But as this is an extraordinary remedy, the court will Granted only not' suffer it to be applied to the punishment of ordinary nary cases. offences. Thus, although it was usual formerly to grant Rule not to informations against overseers, for procuring a pauper's grant it for a marriage, with a view to burthen another parish, the court conspiracy to
marry paupers, has long come to a resolution not to grant them. (3) 1. The court granted an information against an overseer, Grant it forrfor that he, with others, had forcibly removed a poor moving a pai
per when sick.
(1) Rex o. Wetheril, Cald. 432. Reg. v. Pardy, 1 Bott, 347. Pl. 381. Rex o. Moorhouse, Cald. 554.
(2) When an information is moved for, and ordered by the court, it is filed in the name of a principal officer of the court, called the King's coroner and attorney, or more usually the master of the Crown-office. But an information may likewise be filed by his Majesty's attorneygeneral ex officio, or, when the office is vacant, by the King's solicitor-' general.
(3) Rex v, Slaughter, Cald. 246, n. (a). - Rex v. Compton, ibid.
woman, who was very sick and near her time, from one parish to another, to avoid the expence it might occasiog to the first parish, if the child should be born there. (1)
Or for altering * They would likewise have granted an information against a rate after allowance. an overseer, for altering a rate after it had been made and
allowed, by introducing a person therein for election par Look to de- poses. (2) But in granting or refusing informations, the fendant's motive in granting
court looks to the motive, and will refuse it; although the or refusing it. defendant has acted improperly, if he appears to have done so without a criminal intention. (3)
ori! font Information An information quo warranto was moved against the quo warranto lies not against churchwardens of a parish, who had been sworn in by a church mandamus, to shew by what authority they exercised that warden,
office. But the court denied the motion, a churchwarden not being such a public officer, against whom an information would lie; for it was not an usurpation upon the crown; and they might as well apply for an information against a constable or overseer; but the parties aggrieved might have their action; for his being sworn in by viftue of the mandamus would be no bar to such action, because a mandamus gives no right, but leaves the matter as it was before.(4)
ping 4. Actions An action may be maintained against overseers for against overmoney lent them to support the poor, or for necessaries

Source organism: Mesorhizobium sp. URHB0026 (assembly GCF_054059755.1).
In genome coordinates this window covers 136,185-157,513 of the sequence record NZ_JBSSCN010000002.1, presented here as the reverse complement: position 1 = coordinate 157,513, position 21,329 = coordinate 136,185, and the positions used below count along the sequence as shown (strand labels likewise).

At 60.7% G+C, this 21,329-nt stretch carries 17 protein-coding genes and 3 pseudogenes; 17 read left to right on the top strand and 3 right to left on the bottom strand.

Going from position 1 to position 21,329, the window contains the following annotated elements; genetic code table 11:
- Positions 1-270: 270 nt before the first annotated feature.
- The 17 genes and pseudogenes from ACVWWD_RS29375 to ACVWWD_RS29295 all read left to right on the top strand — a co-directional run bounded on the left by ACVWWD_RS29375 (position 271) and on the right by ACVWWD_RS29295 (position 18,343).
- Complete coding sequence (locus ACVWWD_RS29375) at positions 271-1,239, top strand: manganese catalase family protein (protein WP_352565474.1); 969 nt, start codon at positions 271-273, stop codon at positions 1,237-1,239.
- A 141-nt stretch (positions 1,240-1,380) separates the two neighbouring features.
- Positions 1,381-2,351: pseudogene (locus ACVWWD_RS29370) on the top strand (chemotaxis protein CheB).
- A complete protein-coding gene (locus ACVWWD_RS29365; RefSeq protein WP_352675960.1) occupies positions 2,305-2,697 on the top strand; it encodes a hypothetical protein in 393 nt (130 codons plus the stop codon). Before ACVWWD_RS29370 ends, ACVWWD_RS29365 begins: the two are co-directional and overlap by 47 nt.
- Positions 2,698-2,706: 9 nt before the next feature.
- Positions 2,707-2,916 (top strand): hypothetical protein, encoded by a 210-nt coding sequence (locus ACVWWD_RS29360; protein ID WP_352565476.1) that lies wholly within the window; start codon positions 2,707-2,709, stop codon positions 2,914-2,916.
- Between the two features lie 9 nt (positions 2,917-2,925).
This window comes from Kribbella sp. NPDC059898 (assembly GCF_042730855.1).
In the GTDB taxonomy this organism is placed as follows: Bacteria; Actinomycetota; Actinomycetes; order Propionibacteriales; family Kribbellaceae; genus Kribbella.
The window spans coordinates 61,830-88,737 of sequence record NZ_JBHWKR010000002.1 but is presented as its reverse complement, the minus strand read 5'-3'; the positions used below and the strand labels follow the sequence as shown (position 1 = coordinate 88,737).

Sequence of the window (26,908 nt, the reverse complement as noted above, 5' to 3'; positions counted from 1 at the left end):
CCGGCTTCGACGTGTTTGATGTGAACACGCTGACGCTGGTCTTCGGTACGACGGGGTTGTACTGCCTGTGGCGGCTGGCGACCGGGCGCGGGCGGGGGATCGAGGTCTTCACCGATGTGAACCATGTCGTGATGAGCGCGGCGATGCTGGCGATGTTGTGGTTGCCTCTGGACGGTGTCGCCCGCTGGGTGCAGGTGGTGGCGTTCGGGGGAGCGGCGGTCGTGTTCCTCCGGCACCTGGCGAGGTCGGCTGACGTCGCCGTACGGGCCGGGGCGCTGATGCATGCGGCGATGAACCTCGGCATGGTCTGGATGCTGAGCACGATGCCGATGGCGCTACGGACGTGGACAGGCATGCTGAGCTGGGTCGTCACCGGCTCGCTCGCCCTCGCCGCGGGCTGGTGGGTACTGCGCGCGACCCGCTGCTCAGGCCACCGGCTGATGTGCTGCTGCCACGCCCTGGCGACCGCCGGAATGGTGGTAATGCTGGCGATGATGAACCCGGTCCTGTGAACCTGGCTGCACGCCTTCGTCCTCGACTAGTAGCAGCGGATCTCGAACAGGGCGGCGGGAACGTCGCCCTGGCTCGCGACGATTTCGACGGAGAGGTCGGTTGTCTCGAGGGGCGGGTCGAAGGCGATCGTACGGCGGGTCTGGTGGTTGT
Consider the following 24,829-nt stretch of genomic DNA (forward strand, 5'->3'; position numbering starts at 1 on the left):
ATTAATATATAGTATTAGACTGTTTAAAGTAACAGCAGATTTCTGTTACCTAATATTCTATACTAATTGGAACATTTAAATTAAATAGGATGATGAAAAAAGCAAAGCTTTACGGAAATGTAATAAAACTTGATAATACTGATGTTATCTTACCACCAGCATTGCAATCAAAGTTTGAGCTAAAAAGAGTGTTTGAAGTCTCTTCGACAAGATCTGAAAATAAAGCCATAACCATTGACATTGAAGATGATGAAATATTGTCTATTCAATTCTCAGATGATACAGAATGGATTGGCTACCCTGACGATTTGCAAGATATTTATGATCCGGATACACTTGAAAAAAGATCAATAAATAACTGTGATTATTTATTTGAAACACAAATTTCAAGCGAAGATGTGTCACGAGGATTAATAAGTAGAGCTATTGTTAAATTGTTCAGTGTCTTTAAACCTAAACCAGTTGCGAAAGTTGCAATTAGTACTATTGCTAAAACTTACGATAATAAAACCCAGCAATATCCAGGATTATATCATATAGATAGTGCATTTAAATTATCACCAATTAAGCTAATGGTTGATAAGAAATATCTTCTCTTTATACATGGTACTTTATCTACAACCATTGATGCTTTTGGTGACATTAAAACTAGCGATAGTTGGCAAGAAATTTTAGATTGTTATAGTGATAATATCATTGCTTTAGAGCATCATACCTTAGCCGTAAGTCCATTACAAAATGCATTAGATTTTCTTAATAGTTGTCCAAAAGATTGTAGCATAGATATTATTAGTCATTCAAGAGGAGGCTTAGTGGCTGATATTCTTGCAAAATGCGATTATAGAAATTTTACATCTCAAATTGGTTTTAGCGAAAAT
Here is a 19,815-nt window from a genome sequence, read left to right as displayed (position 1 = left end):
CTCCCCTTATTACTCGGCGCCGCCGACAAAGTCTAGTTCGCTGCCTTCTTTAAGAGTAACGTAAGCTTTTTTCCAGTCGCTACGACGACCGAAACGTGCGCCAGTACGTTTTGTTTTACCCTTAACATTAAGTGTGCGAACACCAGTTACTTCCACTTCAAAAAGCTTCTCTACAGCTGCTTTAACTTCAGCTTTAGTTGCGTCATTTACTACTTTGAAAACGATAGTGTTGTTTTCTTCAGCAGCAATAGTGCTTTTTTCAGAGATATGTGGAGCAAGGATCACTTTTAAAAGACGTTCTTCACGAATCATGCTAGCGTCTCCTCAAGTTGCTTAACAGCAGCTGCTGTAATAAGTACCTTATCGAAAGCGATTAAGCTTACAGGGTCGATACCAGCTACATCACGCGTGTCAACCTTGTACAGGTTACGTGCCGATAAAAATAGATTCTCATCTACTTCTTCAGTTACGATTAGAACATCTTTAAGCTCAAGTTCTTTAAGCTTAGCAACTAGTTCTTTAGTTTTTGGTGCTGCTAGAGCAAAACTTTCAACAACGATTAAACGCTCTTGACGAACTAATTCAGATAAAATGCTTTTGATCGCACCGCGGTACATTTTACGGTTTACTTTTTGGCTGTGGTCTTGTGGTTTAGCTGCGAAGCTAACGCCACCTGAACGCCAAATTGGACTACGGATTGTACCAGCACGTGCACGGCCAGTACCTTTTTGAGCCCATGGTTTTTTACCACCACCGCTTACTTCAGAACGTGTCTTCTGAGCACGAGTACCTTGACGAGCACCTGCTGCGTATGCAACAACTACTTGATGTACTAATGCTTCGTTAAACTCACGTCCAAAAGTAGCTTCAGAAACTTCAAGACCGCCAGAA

wodt 30 (1) Rex o. Busby, 1 Bott, 544. Pl.377. But this was in 5 Geo. II. ; and see Rex v. Upsdale, East. 25 Geo. III., where an application for an inforination in a very gross case, for marrying a man by duress to do idiot, was refused. Cald. 247. n. (a).
ve .. bisa "(2) See Rex o. Barratt, Dougl.449. Although done with the approbation of the allowing justice. But the rule for an information de discharged, all criminal intention being clearly negatived. 3 M 4,91&
(3) Ib. The court discharged the rule; but as the defendant's conduct was irregular, though not criminal, they refused to discharge it with costs. 12,97112 0
SPEA! (4) Rex v. Daubney, 1 Bott, 301. Pl. 361, see ante, Vol. I. 56,
and assistance found for the poor; and this upon an express (1), or an implied promise. (2)
But where a pauper certificated by G. was removed by a common order of removal from M. whither the overseer 'n' tis, Irixo of M, delivered the pauper to the overseer of G. who received him and paid 8l. 9s. 4d. demanded from him by the former for maintenance of the pauper during the preceding four years, it was held that the latter could not recover it back from the overseer of M. in an action for money had and received. For even if the certificate is informal in not being directed to M. by name, it is evidence that G. has acknowledged the pauper as their parishioner, and it slacion is allowed that he has been maintained four years by M., admitting therefore that the money could not have been demanded by the defendant, (which it was unnecessary to decide) yet being an honest debt, and the plaintiff having once paid it, shall not by this, which is an equitable action, recover it back again. (3)
Actions most frequently brought against overseers are for, things done, either without, or in violation of their authority.
As for making an illegal distress, under a void warrant. (4)
Actions are also given in some instances for the recovery of penalties inflicted upon them by statute for a violation of their duty. (5)
(1) Howv. Keech, 1 Bott, 347. Pl. 382. Rex v. Woodsterton, 2 Bar, pard. K. B. 207. 340.
;) (2) Simmons- v. Wilmot, 3 Espin. Ni. Pri. Cas. 921 See the opinion of Buller J., Rex o. Micklefield, Cald. 510. and ante, 437. Lamb pa Bunce, 4 M. & S. 275.
Lai ,,ob $(3) Farmer' o. Arundell, 2 Black. Repi 894,- bezibune 3T JI (8)
(4) Hurrell v. Went, 2 B. Moore, 417071, ) 7 vincentis 78 Joli et, vt (5) As by 55 Geo. III. c. 137. See ante, 384,